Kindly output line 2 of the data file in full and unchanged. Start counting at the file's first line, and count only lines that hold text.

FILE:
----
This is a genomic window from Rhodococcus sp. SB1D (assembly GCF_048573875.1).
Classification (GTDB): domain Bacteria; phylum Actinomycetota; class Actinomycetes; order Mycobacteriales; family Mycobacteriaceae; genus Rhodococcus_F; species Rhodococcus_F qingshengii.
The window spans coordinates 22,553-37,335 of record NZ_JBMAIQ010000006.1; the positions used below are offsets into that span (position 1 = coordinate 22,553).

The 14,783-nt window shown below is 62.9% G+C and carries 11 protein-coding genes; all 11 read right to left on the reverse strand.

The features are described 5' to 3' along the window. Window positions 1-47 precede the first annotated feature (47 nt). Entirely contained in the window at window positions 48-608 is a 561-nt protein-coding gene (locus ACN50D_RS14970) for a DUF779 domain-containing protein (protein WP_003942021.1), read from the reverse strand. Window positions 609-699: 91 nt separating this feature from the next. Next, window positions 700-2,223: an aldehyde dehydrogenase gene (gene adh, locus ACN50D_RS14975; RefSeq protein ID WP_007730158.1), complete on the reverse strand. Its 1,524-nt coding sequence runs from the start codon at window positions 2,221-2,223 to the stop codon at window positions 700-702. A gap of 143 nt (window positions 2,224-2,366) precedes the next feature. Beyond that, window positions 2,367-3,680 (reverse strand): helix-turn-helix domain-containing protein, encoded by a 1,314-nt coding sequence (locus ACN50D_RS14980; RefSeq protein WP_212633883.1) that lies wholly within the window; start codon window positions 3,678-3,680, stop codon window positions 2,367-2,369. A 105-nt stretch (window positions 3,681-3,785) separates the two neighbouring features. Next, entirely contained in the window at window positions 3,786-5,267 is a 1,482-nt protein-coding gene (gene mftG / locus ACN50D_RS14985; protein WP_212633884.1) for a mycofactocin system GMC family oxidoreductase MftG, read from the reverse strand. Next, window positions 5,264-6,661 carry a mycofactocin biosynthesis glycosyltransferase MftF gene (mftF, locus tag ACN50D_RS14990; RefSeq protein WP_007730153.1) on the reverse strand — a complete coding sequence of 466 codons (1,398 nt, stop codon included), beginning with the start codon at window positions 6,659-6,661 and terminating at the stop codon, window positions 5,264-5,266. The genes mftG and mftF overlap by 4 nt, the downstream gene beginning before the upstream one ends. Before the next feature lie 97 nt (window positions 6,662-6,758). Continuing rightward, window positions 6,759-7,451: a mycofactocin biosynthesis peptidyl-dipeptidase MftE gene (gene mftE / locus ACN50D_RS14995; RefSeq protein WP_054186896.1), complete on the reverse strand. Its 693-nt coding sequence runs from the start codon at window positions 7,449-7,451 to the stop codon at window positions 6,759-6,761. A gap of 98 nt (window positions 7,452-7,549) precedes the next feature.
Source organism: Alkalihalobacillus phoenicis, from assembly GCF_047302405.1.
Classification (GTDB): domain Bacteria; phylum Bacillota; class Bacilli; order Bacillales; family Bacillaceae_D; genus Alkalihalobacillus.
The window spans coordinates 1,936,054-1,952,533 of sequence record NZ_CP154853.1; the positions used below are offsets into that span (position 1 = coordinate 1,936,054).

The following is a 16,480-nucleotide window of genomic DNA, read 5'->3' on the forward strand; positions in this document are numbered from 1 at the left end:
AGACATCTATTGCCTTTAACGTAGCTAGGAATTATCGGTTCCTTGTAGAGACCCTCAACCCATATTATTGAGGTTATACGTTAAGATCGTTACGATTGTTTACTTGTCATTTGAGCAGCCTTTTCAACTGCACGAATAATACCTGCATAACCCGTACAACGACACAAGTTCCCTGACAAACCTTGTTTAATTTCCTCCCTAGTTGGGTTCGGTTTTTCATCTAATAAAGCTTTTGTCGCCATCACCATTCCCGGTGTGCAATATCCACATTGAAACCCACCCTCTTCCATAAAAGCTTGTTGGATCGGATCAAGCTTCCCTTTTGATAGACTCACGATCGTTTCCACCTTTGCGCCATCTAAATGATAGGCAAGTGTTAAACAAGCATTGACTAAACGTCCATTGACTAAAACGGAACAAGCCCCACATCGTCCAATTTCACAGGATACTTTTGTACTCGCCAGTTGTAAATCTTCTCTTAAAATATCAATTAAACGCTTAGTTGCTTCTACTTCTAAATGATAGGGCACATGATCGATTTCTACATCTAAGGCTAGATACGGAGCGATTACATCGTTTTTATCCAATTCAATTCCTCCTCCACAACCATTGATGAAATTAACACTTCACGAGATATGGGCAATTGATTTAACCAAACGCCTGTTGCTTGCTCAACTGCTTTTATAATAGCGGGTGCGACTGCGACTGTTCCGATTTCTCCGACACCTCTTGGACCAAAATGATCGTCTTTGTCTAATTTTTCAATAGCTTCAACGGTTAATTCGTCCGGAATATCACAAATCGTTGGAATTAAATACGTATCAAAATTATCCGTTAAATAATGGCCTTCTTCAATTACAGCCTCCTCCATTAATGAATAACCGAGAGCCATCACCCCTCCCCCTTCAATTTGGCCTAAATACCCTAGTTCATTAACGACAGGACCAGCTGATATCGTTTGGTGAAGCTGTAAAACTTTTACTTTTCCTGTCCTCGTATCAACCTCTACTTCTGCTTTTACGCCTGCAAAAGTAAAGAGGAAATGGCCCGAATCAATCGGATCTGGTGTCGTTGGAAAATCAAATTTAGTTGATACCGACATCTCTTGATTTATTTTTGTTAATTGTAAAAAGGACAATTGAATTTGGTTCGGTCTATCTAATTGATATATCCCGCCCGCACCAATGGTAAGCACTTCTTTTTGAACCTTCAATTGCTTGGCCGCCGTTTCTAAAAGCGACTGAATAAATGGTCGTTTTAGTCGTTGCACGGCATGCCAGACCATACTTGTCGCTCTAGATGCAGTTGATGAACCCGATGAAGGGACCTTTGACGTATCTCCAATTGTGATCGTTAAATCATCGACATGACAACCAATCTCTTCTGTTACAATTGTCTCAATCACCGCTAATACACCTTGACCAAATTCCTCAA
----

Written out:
Classification (GTDB): domain Bacteria; phylum Actinomycetota; class Actinomycetes; order Mycobacteriales; family Mycobacteriaceae; genus Rhodococcus_F; species Rhodococcus_F qingshengii.